It marked a personal best by .58 of a second for Leeper, who was racing one day after his ban for testing positive for cocaine in 2015 ended.

“I wanted to advance, but if I don’t I have won already,” Leeper said before he learned he made the semis, according to USA Track and Field. “Just being here and showing everybody what you can truly do with a disability.”

Leeper ran faster than Olympians David VerburgKyle ClemonsArman Hall and Manteo Mitchell, who were all eliminated.

It’s likely that the top five or six in Saturday’s final will make the 4x400m team for the world championships in London in August.

USATF OUTDOORS: Men’s Preview | Women’s Preview
Broadcast Schedule | Full Results

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Alysia Montano races pregnant again at USATF Outdoor Championships (video)

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U.S. Olympic 800m runner Alysia Montaño raced five months pregnant in 100-degree heat at the USATF Outdoor Championships (Summer Champions Series) in Sacramento, Calif., on Thursday.

Montaño, who raced eight months pregnant at the 2014 USATF Outdoors also in Sacramento, finished last in her 800m first-round heat in 2:21.40. She was 10 seconds faster than her time three years ago.

“People were like, oh, you’re going to run faster than you did last time because you’re less pregnant,” Montaño told media in Sacramento, standing next to 2-year-old daughter Linnea. “I was like, I’m still pregnant.”

Athletes are looking for top-three finishes to qualify for the world championships in London in August. Finals are later this weekend.

USATF OUTDOORS: Men’s Preview | Women’s Preview
Broadcast Schedule | Full Results

In a Wonder Woman top, Montaño gritted her teeth on the final straightaway and raised her arms crossing the finish line.

“[In 2014] women let me know that my journey and my story had inspired them in so many different ways,” Montaño said. “I think there’s something about coming out to any venue, not really expecting to win, but just going along with the journey and seeing what comes out of it. And that’s the most beautiful part for me, being a track and field athlete, the platform that I have, I feel so responsible to be a representative of people who don’t have the same platform, don’t have the same voice that I do.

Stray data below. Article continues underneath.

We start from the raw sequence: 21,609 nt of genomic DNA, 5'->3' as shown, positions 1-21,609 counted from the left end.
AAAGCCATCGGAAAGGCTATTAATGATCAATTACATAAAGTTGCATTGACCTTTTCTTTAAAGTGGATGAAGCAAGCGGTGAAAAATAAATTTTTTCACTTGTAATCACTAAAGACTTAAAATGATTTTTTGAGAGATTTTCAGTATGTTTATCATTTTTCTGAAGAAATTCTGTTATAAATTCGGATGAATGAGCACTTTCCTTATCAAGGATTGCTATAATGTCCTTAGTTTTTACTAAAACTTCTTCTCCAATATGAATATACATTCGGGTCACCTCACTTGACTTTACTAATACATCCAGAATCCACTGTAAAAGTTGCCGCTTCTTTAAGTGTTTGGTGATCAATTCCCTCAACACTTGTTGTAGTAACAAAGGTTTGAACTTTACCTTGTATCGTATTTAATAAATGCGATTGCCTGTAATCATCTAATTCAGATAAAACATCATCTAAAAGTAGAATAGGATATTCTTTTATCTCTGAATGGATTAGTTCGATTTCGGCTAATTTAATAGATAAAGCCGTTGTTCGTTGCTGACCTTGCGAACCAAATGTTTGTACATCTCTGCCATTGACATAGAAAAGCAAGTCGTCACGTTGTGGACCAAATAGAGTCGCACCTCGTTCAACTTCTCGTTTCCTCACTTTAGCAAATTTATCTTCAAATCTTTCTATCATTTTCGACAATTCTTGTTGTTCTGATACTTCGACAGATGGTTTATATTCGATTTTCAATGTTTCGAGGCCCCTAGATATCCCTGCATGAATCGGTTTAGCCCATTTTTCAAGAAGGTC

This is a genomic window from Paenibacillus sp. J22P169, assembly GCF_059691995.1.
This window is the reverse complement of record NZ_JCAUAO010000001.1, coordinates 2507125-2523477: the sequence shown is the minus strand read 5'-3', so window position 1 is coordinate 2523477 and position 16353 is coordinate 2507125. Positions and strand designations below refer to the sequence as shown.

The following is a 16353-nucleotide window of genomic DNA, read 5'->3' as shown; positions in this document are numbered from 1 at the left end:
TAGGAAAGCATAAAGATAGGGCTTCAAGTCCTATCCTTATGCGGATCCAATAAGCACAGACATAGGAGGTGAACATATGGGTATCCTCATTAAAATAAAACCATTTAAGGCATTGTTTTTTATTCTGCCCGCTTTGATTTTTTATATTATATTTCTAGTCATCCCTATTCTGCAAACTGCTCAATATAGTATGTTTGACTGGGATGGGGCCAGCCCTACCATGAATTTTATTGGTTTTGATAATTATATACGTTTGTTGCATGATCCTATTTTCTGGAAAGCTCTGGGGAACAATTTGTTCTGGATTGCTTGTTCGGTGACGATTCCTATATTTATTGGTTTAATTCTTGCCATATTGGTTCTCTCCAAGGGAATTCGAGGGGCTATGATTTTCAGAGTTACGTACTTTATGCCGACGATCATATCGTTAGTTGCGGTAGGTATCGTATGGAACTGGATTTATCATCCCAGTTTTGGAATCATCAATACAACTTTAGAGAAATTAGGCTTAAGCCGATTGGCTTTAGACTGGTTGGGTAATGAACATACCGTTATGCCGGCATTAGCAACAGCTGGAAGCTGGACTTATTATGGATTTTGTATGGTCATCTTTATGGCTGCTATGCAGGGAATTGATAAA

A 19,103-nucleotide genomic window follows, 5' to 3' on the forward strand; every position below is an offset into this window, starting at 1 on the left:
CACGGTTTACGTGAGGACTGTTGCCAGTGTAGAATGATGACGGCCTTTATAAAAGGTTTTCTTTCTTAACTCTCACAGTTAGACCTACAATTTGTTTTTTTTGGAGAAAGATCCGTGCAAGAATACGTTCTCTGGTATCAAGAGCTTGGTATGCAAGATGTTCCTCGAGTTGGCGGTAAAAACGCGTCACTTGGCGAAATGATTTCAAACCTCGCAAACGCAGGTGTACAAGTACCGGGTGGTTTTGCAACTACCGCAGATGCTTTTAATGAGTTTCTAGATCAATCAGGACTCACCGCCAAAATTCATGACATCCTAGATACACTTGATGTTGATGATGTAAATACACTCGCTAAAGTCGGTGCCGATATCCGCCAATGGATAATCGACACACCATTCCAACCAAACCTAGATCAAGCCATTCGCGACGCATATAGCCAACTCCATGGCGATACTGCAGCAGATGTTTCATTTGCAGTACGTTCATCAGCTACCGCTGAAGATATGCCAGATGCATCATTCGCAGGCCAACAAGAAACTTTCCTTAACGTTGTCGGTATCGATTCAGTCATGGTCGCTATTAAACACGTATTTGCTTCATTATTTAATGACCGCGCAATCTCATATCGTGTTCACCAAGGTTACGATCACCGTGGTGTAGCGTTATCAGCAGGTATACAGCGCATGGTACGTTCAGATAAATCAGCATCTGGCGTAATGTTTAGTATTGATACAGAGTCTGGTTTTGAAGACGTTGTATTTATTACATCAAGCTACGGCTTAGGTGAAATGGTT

“I represent so many different people. I represent women. I represent black women. I represent pregnant women. Not everybody has the same platform that I do. I think it’s my responsibility to make sure I’m a voice and advocate for them.”

Montaño said she was inspired when she learned Gal Gadot, who played the title role in the movie “Wonder Woman,” filmed half of it while five months pregnant.

“I saw Wonder Woman, and I was like, I for sure am signing up for USA Nationals,” Montaño said. “I already was thinking I was going to do it.”

Montaño said it wasn’t easier or harder racing Thursday versus three years ago, when she had a bigger baby bump.

“The weird part about five months is you’re still growing and like shifting a lot,” she said. “So every week you have to readjust.”

Linnea has seen enough photos of her mom’s famous race in 2014 to know what was going on.

“I go, mom is going to run with your sibling in her belly,” Montaño recalled. “I did that with you, too. And [Linnea] was like, ‘Yeah, it was sticking out!'”

Montaño raced outdoors for the first time since falling in the Olympic Trials 800m final on July 4. Montaño had won the previous Olympic Trials (and finished fourth in London) and the 2015 U.S. title coming back from pregnancy.

She ran without an apparel sponsor Thursday, frustrated that Asics waited until December to say they were not interested in retaining her for 2017. Montaño said that left her no time to try and find a different sponsor, even though she was already planning to have her second child.

“You need to let an athlete know in September, October,” she said. “I’ve been calling [Asics] since September to be like, hey, I didn’t make the Olympic team, I’m 30, I’m going to have another baby.”

In the men’s 800m Thursday, two-time Olympian and 2013 World silver medalist Nick Symmonds was eliminated, 32nd-fastest of 33 runners in the first round.

Symmonds, in his final season, said he has one more race left — the Honolulu Marathon on Dec. 10.

MORE: Montaño finds little joy after Russian stripped of medals